Since the first test-tube baby was born more than three decades ago, in vitro fertilisation has evolved into a highly sophisticated lab procedure. Now, scientists are going back to basics and testing a simpler and cheaper method.
In the West, many would-be parents spend thousands of dollars for IVF, which involves pricey incubators and extensive screening. But European and American scientists say a simplified version of the entire procedure aimed at developing countries could be done for about R2 700 with generic fertility drugs and basic lab equipment that would fit inside a shoebox.
"IVF is made to sound complicated but the fact is that the early embryo is not very demanding," said Jonathan Van Blerkom, a fertility expert at the University of Colorado.
A human embryo doesn't need much beyond some basic solutions, a steady pH level and constant temperature, he said.
The simpler approach calls for women to take cheaper fertility tablets to stimulate their ovaries to release more than one egg per month. In conventional IVF, expensive, potent drugs that are injected can produce more than 20 eggs.
Van Blerkom developed the simplified technique after European colleagues asked him how IVF could be done in developing countries.
"My first reaction was, 'You've got to be kidding,'" he said.
But with two test tubes and special solutions, "it's possible to generate the exact same conditions, or very similar, to what people are generating in a R827 000 incubator."
One test tube is used to prepare a solution including carbon dioxide, which creates the ideal conditions for fertilisation. That's piped into a second tube, where one egg and a few thousand sperm are added, before being placed in a heating block. After about two to three days, any resulting embryo is examined under a microscope before being transferred into the woman.
Van Blerkom and colleagues estimated that about half of all people seeking infertility treatment could potentially be helped by the method. Those who have complicated infertility problems, like men with severe sperm problems or women with very few eggs left, will still need standard IVF.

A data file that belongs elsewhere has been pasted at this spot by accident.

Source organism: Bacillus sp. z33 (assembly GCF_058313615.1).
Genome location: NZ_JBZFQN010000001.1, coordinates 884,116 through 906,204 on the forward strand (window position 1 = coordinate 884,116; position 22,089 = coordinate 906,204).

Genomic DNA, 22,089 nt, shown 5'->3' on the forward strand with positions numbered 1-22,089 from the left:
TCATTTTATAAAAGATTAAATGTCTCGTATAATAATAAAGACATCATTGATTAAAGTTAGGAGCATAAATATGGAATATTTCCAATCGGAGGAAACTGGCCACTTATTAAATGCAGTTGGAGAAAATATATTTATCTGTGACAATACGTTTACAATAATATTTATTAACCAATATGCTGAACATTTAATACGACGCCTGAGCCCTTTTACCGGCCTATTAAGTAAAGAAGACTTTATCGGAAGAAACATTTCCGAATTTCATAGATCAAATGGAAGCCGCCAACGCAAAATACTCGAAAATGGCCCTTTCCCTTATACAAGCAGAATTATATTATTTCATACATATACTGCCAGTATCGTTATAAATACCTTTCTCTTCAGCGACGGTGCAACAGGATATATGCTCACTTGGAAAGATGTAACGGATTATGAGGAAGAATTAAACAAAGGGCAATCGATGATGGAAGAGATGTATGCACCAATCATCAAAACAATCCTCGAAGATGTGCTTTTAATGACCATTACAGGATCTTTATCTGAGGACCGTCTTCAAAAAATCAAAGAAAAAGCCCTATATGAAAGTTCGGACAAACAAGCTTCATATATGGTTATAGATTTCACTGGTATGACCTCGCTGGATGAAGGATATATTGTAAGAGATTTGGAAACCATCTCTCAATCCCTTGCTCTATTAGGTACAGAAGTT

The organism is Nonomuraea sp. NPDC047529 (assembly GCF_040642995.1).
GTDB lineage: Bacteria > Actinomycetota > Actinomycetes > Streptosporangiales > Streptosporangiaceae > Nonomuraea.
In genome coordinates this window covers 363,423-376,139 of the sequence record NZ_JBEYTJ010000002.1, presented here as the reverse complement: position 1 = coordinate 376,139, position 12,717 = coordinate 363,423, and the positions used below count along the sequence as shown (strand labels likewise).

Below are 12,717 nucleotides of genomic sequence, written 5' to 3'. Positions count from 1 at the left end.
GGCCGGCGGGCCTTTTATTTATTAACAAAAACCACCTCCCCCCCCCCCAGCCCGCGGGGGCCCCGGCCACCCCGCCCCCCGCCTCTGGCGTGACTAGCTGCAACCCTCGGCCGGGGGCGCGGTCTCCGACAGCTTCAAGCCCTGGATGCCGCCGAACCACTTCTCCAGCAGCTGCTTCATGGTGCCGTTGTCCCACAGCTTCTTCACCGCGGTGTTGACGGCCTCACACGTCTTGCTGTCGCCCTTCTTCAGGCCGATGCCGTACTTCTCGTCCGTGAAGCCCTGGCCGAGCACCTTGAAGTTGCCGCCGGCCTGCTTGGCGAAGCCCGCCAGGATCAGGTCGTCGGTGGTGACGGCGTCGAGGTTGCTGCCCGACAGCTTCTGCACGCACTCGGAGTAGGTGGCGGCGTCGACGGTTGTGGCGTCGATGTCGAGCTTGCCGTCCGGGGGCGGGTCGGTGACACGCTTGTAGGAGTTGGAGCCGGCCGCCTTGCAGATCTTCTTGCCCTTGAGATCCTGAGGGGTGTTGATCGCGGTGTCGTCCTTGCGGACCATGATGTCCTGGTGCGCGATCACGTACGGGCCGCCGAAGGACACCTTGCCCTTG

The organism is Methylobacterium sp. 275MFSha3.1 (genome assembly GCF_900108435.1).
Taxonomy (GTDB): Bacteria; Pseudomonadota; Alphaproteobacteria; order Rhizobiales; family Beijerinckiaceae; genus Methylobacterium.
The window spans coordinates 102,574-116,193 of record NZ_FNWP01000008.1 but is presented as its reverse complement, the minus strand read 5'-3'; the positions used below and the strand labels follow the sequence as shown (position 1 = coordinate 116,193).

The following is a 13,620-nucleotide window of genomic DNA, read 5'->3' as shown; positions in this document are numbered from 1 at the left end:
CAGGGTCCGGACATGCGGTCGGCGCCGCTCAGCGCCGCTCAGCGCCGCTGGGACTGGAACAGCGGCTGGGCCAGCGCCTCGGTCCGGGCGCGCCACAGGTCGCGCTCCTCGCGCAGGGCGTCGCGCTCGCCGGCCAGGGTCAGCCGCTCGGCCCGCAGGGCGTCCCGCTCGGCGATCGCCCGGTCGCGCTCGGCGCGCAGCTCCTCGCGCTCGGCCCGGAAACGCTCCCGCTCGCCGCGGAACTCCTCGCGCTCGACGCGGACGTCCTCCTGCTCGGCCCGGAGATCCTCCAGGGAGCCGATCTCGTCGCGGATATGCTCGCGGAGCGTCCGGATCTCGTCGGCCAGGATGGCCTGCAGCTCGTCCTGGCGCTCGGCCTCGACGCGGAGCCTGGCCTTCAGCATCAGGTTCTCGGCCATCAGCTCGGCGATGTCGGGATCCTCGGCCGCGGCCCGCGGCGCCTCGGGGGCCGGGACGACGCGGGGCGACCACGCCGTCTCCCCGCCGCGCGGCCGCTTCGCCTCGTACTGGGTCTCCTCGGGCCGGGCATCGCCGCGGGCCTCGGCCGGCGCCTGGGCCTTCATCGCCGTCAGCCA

In an ongoing trial in Belgium, researchers are comparing the techniques. Women under 36 seeking IVF for the first time are given a mild dose of injectable fertility drugs. If at least eight eggs are retrieved, half undergo traditional IVF, and half use the simpler method.
A specialist who doesn't know which technique was used, picks the best-looking embryo to be transferred.
For the more than 100 women treated so far, the pregnancy rate was about 34 percent for both methods. So far, 14 babies have been born using the simplified method and 13 babies from traditional IVF.
The World Health Organization estimates there are between 120 and 160 million couples struggling with infertility worldwide.
"Nobody thinks that infertility in developing countries is a problem but it is an even bigger problem there than in (the West)," said Sheryl Vanderpoel, a WHO reproductive health expert.
She said more people in poor countries have complications from untreated sexually spread infections than in the West, which can hurt their fertility.
"Making IVF affordable is a public health priority," she said.
The success rates
Dr Hassan Sallam, director of the Alexandria Fertility and IVF Center in Egypt, said the cheaper IVF method would be welcomed. He said there is considerable social pressure on young Egyptian couples to have children and that is compounded by the fact in rural areas, many newlyweds live with the man's family.
"All eyes are on the newlywed couple to see if pregnancy has happened after the first month," he said in an email.
He said couples married for two to three months occasionally come to see him "just to please their in-laws".
Although the new IVF strategy is intended for use mainly in developing countries, doctors in rich countries are also interested.
"You should not have to be rich just to have IVF," said Dr Geeta Nargund, medical director for Create Health Clinics, a private fertility centre in London. "There are so many people who cannot afford the treatment (in the West) that there would be huge demand if there were something cheaper available."
In many European countries, national health systems pay for several IVF cycles for eligible couples but it can cost more than R138 000 for those seeking it privately. For many couples, up to three cycles are necessary to create a baby.
She has asked Britain's regulatory agency for fertility treatment for permission to test the simpler technique.
Some said the success rates of the cheaper IVF method would likely be lower than those for regular IVF. The simplified method does not include any extensive screening of embryos or any procedures to inject sperm directly into the eggs.
"You aren't producing as many eggs with this (cheap) method so the numbers will not be as high," said Ian Cooke, an emeritus professor of reproductive medicine at Sheffield University. Cooke also thought training enough health professionals in developing countries might be an issue.
Still, he said the method was promising. Because doctors were planning to use less potent fertility drugs, he said it was fine to cut back on the regular screening and daily tests used in normal IVF regimens.
"From a technical point of view, they have proven it works," he said, adding it was now necessary to test the technique in developing countries.
Patient groups said doctors should offer the cheaper IVF method if it is approved.
"IVF is not a one-size-fits-all process," said Susan Seenan, deputy chief executive of Infertility Network UK. "Patients are being told they need all kinds of expensive procedures and this may be a good time to step back and see if that is really the case."